We want the Government to support the right of someone who has experienced abuse to stay where they feel most comfortable, which may well be in their own surroundings, safely, with the right support, at the right time for them. And we will continue to make the case for the statutory duty to include the commissioning of community-based services for all adult and child victims, as well as programmes challenging perpetrators to change. Alongside other organisations in the Violence Against Women and Girls sector, we are also calling for a ringfenced, multi-year, national fund to commission specialist support led ‘by and for’ marginalised groups, including D/deaf and disabled, LGBT+, older, Black, Asian and racially minoritised, and migrant and refugee victims. Community-based services must be available to respond to and support all members of a family who need help, in a way that is appropriate for them and no matter their situation, geography and characteristics.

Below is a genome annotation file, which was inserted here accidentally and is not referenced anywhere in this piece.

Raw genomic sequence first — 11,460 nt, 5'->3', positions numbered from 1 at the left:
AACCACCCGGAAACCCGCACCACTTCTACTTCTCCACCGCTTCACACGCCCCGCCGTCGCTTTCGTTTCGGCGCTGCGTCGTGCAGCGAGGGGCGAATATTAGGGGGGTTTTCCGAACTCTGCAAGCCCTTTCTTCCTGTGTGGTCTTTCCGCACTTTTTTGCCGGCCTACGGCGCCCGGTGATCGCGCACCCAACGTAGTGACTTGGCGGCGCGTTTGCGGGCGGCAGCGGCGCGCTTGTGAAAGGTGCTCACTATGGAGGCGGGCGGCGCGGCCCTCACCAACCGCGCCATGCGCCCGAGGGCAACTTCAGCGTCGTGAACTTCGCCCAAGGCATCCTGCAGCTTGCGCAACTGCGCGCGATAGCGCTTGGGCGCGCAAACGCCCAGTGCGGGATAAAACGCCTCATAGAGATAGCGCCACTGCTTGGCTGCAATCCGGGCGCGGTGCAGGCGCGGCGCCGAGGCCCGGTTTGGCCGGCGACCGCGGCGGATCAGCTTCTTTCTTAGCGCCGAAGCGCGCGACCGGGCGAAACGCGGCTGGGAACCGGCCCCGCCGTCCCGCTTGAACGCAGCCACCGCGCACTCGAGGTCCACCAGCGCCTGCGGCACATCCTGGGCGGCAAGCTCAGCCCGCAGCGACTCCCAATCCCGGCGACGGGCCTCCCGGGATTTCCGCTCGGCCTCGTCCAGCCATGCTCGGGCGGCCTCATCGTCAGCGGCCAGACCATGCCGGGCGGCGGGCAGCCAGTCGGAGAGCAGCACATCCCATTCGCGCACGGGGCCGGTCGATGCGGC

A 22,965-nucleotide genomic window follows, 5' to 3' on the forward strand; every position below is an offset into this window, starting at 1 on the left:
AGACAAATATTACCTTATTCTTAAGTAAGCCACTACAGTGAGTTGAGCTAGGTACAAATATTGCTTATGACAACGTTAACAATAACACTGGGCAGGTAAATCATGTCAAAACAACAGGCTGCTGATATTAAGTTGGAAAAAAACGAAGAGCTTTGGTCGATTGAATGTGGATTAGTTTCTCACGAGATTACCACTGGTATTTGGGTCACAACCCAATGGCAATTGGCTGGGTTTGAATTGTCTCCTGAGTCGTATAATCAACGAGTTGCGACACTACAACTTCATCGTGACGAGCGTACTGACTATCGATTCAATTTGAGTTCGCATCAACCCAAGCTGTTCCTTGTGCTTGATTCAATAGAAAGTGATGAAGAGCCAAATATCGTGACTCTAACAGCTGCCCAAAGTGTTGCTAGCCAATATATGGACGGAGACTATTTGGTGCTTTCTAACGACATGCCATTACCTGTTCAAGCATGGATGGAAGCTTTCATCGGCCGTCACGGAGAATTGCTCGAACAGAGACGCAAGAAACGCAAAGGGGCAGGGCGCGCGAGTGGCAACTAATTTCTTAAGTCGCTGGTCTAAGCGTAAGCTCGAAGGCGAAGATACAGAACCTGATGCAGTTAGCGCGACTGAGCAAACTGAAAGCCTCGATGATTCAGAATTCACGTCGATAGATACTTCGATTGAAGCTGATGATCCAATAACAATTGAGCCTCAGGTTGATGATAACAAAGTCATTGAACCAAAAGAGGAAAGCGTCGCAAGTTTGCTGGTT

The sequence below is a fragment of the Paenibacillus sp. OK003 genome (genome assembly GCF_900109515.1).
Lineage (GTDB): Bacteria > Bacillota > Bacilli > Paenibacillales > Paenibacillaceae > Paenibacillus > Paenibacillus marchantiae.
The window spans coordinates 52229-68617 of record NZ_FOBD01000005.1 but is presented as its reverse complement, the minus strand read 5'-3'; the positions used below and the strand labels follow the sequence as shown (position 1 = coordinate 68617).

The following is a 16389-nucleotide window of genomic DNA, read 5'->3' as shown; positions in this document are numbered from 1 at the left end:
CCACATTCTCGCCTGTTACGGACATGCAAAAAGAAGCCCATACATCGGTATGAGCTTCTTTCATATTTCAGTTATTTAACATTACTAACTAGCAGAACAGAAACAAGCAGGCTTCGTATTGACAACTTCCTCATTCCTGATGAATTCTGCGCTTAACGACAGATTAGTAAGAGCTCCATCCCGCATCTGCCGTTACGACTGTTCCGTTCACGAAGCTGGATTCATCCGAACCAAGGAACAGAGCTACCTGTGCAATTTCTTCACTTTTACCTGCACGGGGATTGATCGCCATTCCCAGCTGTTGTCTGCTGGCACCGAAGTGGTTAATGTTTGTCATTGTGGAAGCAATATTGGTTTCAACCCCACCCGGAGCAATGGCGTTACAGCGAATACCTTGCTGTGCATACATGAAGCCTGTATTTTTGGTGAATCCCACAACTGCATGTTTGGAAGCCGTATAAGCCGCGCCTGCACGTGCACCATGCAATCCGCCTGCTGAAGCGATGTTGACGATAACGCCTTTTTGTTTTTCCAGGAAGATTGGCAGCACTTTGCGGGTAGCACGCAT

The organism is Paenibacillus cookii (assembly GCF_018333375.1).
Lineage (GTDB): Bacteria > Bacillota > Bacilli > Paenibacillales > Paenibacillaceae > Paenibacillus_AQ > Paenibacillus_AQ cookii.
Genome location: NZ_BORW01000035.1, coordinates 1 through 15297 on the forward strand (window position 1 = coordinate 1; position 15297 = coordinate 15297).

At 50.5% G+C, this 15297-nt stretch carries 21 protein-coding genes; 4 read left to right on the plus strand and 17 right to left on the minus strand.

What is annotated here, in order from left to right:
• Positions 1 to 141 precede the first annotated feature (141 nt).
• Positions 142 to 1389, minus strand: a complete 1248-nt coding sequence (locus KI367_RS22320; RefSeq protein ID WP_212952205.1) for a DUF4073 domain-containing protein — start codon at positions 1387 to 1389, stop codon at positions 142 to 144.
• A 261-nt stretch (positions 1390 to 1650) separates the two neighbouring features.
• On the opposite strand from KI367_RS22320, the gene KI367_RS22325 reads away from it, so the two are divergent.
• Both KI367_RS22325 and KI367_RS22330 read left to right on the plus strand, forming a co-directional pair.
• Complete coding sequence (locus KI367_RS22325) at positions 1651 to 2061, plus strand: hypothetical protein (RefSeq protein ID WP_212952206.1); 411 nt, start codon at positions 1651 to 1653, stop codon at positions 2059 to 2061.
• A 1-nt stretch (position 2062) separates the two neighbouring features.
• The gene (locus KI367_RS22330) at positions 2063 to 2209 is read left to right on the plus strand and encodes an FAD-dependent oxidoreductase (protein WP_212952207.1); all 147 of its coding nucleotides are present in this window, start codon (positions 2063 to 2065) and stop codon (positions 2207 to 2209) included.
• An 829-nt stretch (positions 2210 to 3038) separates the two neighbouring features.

Where victims of domestic abuse do seek a criminal justice outcome (for example reporting to the police and/or supporting the prosecution of a perpetrator), it is vital that their rights are at the centre of the response. A strengthened Victims Code is crucial to that, with clear accountability and oversight to ensure that victims are made aware of their rights. We welcome the steps the Government has taken regarding the Code and will continue to work with other organisation across the VAWG sector to make this the revolution in victims’ rights we desperately need.

We are disappointed to see the Government has disregarded calls to implement an information-sharing firewall between Immigration Enforcement and statutory services for survivors of domestic abuse. We know that perpetrators use migrant survivors’ immigration status against them, and these survivors face severe barriers to accessing help. We will keep calling for migrant victims to have equal access to life-saving services and for victims with protected characteristics to be free from discrimination when accessing services.